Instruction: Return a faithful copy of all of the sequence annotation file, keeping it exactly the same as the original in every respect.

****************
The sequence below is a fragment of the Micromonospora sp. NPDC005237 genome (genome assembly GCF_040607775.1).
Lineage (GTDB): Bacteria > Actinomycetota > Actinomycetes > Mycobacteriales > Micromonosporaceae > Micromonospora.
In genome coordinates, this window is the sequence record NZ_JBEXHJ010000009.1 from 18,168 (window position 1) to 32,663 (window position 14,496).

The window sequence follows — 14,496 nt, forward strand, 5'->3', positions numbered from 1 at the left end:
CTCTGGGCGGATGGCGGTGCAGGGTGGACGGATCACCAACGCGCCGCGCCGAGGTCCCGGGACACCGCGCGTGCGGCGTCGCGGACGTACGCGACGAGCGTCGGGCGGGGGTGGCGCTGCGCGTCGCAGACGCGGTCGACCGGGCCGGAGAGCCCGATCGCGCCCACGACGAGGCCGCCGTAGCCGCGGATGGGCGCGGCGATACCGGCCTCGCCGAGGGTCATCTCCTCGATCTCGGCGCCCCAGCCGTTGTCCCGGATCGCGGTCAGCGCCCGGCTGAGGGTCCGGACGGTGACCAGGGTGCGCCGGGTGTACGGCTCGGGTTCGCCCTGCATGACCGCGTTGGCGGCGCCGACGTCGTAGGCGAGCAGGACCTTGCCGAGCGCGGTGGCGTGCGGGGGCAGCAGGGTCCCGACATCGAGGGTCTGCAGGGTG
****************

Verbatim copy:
The sequence below is a fragment of the Micromonospora sp. NPDC005237 genome (genome assembly GCF_040607775.1).
Lineage (GTDB): Bacteria > Actinomycetota > Actinomycetes > Mycobacteriales > Micromonosporaceae > Micromonospora.
In genome coordinates, this window is the sequence record NZ_JBEXHJ010000009.1 from 18,168 (window position 1) to 32,663 (window position 14,496).

The window sequence follows — 14,496 nt, forward strand, 5'->3', positions numbered from 1 at the left end:
CTCTGGGCGGATGGCGGTGCAGGGTGGACGGATCACCAACGCGCCGCGCCGAGGTCCCGGGACACCGCGCGTGCGGCGTCGCGGACGTACGCGACGAGCGTCGGGCGGGGGTGGCGCTGCGCGTCGCAGACGCGGTCGACCGGGCCGGAGAGCCCGATCGCGCCCACGACGAGGCCGCCGTAGCCGCGGATGGGCGCGGCGATACCGGCCTCGCCGAGGGTCATCTCCTCGATCTCGGCGCCCCAGCCGTTGTCCCGGATCGCGGTCAGCGCCCGGCTGAGGGTCCGGACGGTGACCAGGGTGCGCCGGGTGTACGGCTCGGGTTCGCCCTGCATGACCGCGTTGGCGGCGCCGACGTCGTAGGCGAGCAGGACCTTGCCGAGCGCGGTGGCGTGCGGGGGCAGCAGGGTCCCGACATCGAGGGTCTGCAGGGTG